Who are the directors you wish would call it quits?

John Carpenter

John Carpenter

From his under-appreciated stoner sci-fi debut Dark Star, Carpenter went on a near-spotless run that included such undisputed genre classics as Assault On Precinct 13, Escape From New York, Halloween, Big Trouble In Little China, They Live and, of course, The Thing. It was always going to be a challenge to keep that sort of hit rate up, but the poorly received Escape From LA ushered in a slow, steady decline. Carpenter’s since limped on to direct a number of critical and commercial failures, including the ill-conceived Chevy Chase-starring Memoirs Of An Invisible Man, Ghosts Of Mars and, most recently, the little seen horror The Ward. Although Carpenter’s involvement in the numerous shoddy remakes/reimaginings of his best films seems to take up more of his time these days, one can only hope he decides not to tarnish his once great reputation by sitting himself down again in the director’s chair.

Francis Ford Coppola

Francis Ford Coppola

It can be argued that it’s a little unfair to include Francis Ford Coppola on this list as his last three projects – Youth Without Youth (2007), Tetro (2009) and Twixt (2011) – are smaller, more personal films, but the decline in the quality of his output is sad indeed when you consider what a titan he was. There was no greater filmmaker during the 1970s – The Godfather (1972), The Conversation (1974), The Godfather Part II (1974) and Apocalypse Now (1979) is as incredible a run as you’re ever likely to find – and Coppola recaptured some of this magic in his 80s movies Rumble Fish, The Cotton Club and Peggy Sue Got Married. But the wheels started to fall off with 1990’s The Godfather Part III (not a terrible film by any means, but a pale shadow of its earlier chapters) and by the time of the Robin Williams ‘comedy’ Jack Coppola had turned into what we hoped he’d never become – a hack-for-hire.

M. Night Shyamalan

M Night Shyamalan

What the hell happened to M. Night Shyamalan? Or was he nothing more than a one-trick pony? The Sixth Sense announced Shyamalan’s arrival in some style, while its superior follow-up Unbreakable (his best film) and alien invasion movie Signs seemed to suggest he was the real deal (let’s forget the final five minutes of Signs just for now). Even 2004’s The Village had its moments, but the cracks started to show in 2006’s Lady In The Water, which features a film critic being horribly killed (in case you wondered whether Shyamalan has a sense of humour, that was your answer). From there his movies have continued to soil a once-promising career, most notably 2008’s The Happening, a film so baffling in its concept and so inept in its execution you have to admire the fact it got made in the first place.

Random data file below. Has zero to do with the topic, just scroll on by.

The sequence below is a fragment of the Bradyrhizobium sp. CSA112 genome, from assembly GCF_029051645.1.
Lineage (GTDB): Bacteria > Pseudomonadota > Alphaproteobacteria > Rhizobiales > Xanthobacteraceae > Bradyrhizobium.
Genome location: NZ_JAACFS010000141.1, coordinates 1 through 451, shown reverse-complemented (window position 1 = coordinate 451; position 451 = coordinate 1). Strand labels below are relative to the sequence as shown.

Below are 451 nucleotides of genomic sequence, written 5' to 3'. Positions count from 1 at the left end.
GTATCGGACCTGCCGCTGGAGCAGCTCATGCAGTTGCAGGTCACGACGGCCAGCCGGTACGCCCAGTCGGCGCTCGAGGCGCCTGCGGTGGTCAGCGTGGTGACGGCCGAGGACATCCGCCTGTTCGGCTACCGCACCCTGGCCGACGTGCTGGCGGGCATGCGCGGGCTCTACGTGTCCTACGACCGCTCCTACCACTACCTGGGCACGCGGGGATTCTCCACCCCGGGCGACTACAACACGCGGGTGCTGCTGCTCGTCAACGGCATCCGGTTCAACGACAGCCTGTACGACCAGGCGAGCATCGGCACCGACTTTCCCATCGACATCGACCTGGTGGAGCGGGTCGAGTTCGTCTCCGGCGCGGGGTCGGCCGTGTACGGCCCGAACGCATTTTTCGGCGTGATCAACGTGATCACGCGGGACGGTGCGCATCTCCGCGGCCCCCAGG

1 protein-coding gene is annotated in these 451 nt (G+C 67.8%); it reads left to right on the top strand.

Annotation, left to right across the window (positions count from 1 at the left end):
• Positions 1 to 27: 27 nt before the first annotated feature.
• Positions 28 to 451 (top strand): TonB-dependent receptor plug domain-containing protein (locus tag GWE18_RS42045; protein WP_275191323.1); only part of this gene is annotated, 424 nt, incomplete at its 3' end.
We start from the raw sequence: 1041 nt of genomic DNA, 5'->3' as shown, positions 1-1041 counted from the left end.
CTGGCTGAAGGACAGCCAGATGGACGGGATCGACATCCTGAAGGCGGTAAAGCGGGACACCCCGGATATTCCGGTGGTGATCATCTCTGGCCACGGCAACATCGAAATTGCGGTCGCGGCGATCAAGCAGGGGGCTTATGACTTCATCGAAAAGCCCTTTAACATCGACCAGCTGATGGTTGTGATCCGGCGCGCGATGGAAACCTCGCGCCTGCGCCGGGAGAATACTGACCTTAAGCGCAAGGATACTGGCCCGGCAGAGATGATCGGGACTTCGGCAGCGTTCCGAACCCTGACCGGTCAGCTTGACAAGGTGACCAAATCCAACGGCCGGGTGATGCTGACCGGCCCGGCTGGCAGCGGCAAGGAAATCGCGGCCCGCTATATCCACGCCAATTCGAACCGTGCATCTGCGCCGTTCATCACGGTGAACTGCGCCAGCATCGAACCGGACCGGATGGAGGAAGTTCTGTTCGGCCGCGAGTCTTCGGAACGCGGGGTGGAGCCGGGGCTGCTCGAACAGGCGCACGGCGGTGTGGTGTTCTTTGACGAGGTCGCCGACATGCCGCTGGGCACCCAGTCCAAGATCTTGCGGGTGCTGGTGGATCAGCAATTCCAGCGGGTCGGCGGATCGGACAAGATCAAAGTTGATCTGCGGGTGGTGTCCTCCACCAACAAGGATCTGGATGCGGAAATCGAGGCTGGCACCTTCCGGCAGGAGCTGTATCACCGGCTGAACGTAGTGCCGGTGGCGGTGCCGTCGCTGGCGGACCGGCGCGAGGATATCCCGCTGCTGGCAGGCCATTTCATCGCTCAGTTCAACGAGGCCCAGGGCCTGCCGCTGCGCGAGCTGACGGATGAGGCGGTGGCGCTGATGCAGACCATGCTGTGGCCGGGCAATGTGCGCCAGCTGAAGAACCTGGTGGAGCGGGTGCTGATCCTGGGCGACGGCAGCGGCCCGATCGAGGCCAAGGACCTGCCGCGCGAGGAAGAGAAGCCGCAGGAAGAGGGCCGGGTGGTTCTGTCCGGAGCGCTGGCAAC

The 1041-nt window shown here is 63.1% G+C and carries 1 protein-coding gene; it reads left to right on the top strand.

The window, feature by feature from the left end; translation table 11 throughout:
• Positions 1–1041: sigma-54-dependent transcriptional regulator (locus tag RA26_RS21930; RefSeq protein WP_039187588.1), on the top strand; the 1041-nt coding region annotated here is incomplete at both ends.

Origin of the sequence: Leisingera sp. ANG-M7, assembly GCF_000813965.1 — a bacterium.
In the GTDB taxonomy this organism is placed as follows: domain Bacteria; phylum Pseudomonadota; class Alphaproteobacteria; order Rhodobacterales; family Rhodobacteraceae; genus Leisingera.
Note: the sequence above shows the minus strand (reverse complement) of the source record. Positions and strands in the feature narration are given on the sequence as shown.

Brian De Palma

Brian De Palma

Five years before Robert De Niro exploded onto the big screen in Martin Scorsese’s Mean Streets he got his big break in De Palma’s 1968 satire Greetings. De Palma actually gave De Niro his first screen appearance in The Wedding Party, released in 1969, but made six years earlier. For this alone De Palma deserves credit, although he didn’t need Bobby’s help to direct some genuine classics of late 70s and 80s American cinema, including Carrie (1976), Blow Out (1981), Scarface (1983), The Untouchables (1986) and the troubling Casualties Of War (1989). His last great work – Carlito’s Way – was made 20 years ago and in the intervening period his career has gradually nose-dived, from clunky sci-fi Mission To Mars, to the heavy-handed War on Terror polemic Redacted and deeply disappointing The Black Dahlia, which merely underlined his status as the poor man’s Alfred Hitchcock. To make matters worse, his most recent film, 2012’s Passion pales in comparison to his earlier erotic thrillers. Time to bow out Brian.

Tim Burton

Tim Burton

There was a time when I awaited a new Tim Burton film with genuine anticipation. In the late 80s and 90s Burton was responsible for a whole new aesthetic in Hollywood moviemaking. Burton-esque even became a term to describe a certain brand of weird and wonderful cinema, while his surprising appointment as the director of 1989’s hugely successful Batman became the template used by Marvel two decades later (Kenneth Branagh being chosen to direct Thor, for example). Burton has generally been at his best when sticking to more personal material; the problem is that he doesn’t stick to this, choosing instead to clutter his filmography with ever-more disappointing big budget studio pictures, from the misguided Planet Of The Apes remake, to the lacklustre Charlie And The Chocolate Factory, woeful Alice In Wonderland and boring Dark Shadows. There was hope in 2012’s Frankenweenie, but when taken alongside his recent output this feels like a blip in an otherwise stalled career.